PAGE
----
The Metamorphoses of the Roman Basilica

The history of Roman basilicas extend back before they became architectural symbols of Christian faith.

To most people today the word “basilica” suggests a Christian church of great splendor, such as St. Peter’s in the Vatican. To the ancient Greeks, however, the term meant “…a kingly and spaciously beautiful hall”; to their conquerors, the Romans, a courthouse. In the floor plan of such a building, the latter saw an ideal setting for the administration of justice.

Generally it was a large, imposing, rectangular structure whose width was anywhere from one half to one third of its length. Customarily, the interior of a Greek basilica consisted of, among other features, a wide center aisle flanked with Doric columns separating it from two narrower side aisles, and, in one of the end walls, a curved semi-domed recess (apse) which housed the throne of the basileus {the Greek word for king).

The Romans gave the center aisle (called the “nave,” from the Latin word navis) higher walls and consequently, a higher ceiling than the rest of the building. These high walls, called the “clerestory” (sometimes spelled “clearstory” because of the illumination they provided) were usually veneered with marble and fitted with a line of windows that flooded the vast hall with daylight. A two-tiered portico served as the formal entrance. All this and much more we learn from the first century B.C. Roman writer, Vitruvius, in his book, De Architectura.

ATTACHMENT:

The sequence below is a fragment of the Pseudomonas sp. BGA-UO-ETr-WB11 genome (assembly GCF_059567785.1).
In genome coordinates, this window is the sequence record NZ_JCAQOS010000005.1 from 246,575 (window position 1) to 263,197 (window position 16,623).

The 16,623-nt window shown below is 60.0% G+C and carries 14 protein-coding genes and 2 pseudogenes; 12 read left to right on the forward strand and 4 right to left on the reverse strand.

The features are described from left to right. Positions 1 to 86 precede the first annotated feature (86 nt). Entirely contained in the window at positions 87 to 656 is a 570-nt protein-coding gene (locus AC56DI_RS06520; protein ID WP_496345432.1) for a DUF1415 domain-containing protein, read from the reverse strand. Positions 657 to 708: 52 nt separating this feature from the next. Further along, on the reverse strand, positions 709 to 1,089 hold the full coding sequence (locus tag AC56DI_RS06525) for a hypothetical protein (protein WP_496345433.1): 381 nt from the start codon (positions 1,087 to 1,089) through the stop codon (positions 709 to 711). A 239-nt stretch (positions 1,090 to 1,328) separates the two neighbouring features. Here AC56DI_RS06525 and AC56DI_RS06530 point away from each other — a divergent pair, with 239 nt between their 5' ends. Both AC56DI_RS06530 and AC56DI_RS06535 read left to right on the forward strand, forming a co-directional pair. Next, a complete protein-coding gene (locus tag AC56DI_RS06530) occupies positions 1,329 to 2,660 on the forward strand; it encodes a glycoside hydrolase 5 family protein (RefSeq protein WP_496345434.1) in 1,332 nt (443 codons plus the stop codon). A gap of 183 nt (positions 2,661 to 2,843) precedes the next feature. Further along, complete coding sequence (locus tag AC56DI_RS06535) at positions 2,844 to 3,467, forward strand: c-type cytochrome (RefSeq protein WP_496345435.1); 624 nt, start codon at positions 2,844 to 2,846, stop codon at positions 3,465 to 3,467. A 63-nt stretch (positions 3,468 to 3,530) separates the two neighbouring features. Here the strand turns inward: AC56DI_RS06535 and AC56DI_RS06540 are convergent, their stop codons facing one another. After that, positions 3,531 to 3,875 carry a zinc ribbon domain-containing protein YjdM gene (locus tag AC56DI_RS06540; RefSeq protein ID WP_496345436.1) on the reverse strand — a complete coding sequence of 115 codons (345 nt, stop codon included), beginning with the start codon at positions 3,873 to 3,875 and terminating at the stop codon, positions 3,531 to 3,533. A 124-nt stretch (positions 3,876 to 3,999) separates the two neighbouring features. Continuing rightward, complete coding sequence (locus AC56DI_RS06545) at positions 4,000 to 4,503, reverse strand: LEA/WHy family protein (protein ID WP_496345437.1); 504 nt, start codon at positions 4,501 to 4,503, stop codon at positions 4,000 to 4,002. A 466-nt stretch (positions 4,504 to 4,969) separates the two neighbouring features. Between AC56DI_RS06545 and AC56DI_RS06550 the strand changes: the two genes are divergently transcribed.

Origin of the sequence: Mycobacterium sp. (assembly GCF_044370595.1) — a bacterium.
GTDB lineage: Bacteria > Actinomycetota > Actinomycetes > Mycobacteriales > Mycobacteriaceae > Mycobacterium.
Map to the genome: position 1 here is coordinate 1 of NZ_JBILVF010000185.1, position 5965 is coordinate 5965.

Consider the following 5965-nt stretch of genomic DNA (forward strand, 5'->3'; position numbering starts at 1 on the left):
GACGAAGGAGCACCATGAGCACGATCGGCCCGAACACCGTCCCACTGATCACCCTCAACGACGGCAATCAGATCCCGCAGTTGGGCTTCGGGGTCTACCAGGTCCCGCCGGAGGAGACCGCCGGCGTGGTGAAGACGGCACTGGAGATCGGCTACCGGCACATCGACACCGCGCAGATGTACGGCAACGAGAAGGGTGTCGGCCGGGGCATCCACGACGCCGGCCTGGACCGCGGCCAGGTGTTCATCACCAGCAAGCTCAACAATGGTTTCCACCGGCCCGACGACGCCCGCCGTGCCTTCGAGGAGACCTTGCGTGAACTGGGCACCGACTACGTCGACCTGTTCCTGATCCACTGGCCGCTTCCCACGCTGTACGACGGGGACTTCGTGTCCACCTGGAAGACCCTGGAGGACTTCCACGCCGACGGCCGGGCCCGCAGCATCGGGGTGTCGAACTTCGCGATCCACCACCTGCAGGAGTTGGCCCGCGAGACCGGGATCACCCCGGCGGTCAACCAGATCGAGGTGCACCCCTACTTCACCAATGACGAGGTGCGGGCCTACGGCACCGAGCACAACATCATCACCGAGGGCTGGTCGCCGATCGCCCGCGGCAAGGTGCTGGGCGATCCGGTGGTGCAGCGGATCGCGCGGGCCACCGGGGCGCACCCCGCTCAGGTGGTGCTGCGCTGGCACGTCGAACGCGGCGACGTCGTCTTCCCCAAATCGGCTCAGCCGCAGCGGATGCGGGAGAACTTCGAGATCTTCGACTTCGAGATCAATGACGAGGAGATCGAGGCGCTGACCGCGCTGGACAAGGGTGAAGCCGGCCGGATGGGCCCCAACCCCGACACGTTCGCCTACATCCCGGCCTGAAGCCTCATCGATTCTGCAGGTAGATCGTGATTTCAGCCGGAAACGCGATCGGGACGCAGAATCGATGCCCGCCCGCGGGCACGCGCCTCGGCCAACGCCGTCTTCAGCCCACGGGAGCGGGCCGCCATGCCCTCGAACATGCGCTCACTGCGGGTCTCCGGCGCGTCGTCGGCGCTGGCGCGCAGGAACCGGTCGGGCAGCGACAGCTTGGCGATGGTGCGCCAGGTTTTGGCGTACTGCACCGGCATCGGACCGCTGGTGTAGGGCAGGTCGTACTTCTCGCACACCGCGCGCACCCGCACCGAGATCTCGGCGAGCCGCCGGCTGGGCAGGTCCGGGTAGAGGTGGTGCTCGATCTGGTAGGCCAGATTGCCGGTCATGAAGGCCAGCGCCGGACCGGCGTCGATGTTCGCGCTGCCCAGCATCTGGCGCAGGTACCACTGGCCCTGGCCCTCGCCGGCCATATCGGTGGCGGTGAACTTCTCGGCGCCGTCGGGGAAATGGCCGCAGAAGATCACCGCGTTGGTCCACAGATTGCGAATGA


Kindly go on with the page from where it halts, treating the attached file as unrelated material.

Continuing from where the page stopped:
In a Roman basilica the space in the apse was taken up by an elevated platform that served as the tribunal’s bench. When the Christians of 4th century A.D. Rome began to raise magnificent churches, they, too, settled on the basilican design, using the apse for the sanctuary and main altar. In naming these houses of worship, they retained the word basilica since its original significance – Hall of the King – was altogether fitting in that it could now be taken as a reference to Christ as their King of Kings.

Returning to the 2nd century B.C., we know that this was a time when an intensive interest in monumental architecture studded the Roman world with aqueducts, bridges, arches, theaters, stadia, and many public buildings. It was during this time that the basilica began to be an integral part of the Eternal City’s landscape. As many as 17 modest-sized court complexes were scattered throughout town.

In the year 184 B.C., the censor Marcus Porcius Cato undertook an extensive and expensive building project in the Forum Romanum that included the construction of a large public assembly hall to be used also for juridical affairs. The historian Livy reports that despite vehement opposition in the Senate to this extravagant plan, the new facility went up and was named in honor of its sponsor:

Cato…basilicam ibi fecit quae Porcia appellata est.”

(Cato erected a basilica there which was named The Basilica Porcia)

Then just five years later, the censor Marcus Aemilius Lepidus pushed through a bill that called for another Forum courthouse of even greater grandeur, the Basilica Aemilia, 322 feet in length, 98 in width, and over 100 in height. While it served at times as a conference hall for commerce and business transactions as well as for civic gatherings, its main purpose was to host major trials.

The year 169 B.C. saw yet another court building rise in the Forum, the Basilica Sempronia, named for Tiberius Sempronius Gracchus, father of the heroic Gracchi brothers Tiberius and Gaius, champions of the poor and downtrodden, both eventually martyred for the cause.